The study found that £523 million of UK Space Agency funding put into the European Space Agency’s Space Science Programme (SSP) has generated £1.4 billion of income for UK industry, with a further £1.1 billion from partially attributed and forecast benefits.
The investment, between 2000-2018, created 306 jobs. The UK industry regularly secures major ESA contracts to provide mission spacecraft platforms, support mission operations and develop major subsystems.
To support UK involvement in the build and data exploitation of the science instruments themselves, the UK Space Agency provides separate funding to the academic community.
One of the missions addressed by the report, Solar Orbiter, is due to launch in February. This will take the most detailed images ever of the Sun and provide crucial information about how our star’s volatile activity affects its atmosphere. This knowledge will help improve predictions of space weather events, which can disrupt and damage satellites.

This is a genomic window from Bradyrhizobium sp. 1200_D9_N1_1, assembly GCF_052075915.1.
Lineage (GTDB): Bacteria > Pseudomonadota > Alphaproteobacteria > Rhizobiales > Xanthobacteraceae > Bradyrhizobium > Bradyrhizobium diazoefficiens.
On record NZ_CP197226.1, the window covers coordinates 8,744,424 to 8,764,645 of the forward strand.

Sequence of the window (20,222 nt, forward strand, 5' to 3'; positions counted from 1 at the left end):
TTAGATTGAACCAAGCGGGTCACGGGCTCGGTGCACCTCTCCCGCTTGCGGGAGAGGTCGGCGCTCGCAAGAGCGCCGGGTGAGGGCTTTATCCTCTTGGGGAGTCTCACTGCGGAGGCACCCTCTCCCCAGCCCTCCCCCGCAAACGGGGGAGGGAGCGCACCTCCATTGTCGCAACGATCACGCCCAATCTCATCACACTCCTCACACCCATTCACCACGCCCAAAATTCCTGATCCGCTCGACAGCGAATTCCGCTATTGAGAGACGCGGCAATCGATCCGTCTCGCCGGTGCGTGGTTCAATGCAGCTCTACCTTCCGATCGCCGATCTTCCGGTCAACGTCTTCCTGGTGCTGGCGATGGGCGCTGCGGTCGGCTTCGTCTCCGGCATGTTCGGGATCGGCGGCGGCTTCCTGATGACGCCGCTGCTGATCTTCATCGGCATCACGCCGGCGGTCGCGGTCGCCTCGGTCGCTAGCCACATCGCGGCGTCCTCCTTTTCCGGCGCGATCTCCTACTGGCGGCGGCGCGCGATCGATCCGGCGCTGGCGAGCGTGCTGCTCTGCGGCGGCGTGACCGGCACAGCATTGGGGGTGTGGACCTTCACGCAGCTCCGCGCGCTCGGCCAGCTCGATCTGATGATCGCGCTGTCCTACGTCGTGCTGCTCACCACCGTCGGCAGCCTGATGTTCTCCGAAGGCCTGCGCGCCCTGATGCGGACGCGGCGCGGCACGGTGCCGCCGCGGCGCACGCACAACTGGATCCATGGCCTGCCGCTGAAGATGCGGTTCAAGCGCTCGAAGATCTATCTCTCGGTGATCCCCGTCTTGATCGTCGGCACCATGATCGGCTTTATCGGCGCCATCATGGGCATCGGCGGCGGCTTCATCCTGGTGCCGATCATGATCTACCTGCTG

The UK is at the heart of this ESA mission, with Airbus at Stevenage winning the contract to design and build the spacecraft. This could become the template for an operational programme to monitor and warn us of approaching Space Weather. Meanwhile Imperial College London and UCL Mullard Space Science Laboratory are leading international teams to design and build two instruments while the Science and Technology Facilities Council’s RAL Space and UCL are major contributors to two more and from which future operational requirements will be defined.